In terms of economics, China is establishing Belt and Road Initiative which also includes CPEC. The purpose of the project is to create easy excess to the countries and increase trade and commerce. China does not want to play proxy wars and respects international law. It has recently carried out and succeeded in establishing relations between Iran and Saudi Arabia. President of China1 also carried out a visit to Russia to emphasize dialogue to end the conflict with Ukraine. It is unprecedented in history. Chinese believe in World Order is that of peaceful coexistence based on economic cooperation and respect for the sovereignty of the states as against the unipolar hegemonic designs of the United States. So the new powers would definitely support the Chinese viewpoint and multiple players would be enrolled in great power politics balancing each other.

The Case for Multipolar World

As the new regions are developing rapidly, the states leading them are also asserting powers in international affairs. It is the first time since the Second World War that Europe is detaching itself from the US. Macron has made it clear that Europe should resist the pressure to follow in American footsteps. He believes in the European superpower led by France. Despite the US sanctions European states did not cut off ties with Russia following Russo-Ukraine War despite American duress. So the European Union is a distinct great power in the multipolar world. Brazil which has a surging economy and stable political situation in the country has also asserted autonomy in case of a Ukrainian invasion. President Lula da Silva criticised the US and West for giving weapons to Ukraine which would prolong the war and also in part blamed Ukraine for the conflict. It shows that Brazil possesses its own viewpoint on world affairs and does not support one power’s dominance.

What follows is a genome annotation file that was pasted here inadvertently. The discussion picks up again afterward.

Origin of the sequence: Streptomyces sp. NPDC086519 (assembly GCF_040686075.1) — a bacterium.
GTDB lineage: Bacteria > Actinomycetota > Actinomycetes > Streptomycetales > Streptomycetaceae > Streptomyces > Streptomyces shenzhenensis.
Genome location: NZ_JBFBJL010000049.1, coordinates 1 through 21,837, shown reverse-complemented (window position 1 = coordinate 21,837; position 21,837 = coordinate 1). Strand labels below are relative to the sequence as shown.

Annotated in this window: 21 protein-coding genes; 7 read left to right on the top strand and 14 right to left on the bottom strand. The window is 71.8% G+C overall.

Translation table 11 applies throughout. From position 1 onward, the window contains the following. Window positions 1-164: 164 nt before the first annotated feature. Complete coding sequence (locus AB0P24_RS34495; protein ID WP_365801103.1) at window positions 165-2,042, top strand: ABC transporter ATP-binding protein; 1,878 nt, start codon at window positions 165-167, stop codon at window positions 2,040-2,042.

Russia, despite sanctions from the US and West, remains stable because it has intact trading relations with other countries such as China, India and the Middle East. That shows Russian credibility in the world states other than the US followers wanting to deal separately with Russia. Saudi Arabia and Iran have had tense relations with the US since the Biden administration assumed the reigns of power in America. Both have resisted American pressures and stood firm. Muhammad Bin Salman is a rising leader in the world and is greatly admired for his modernist vision for the Middle East. So the Middle East would also emerge as a great power in the multipolar world.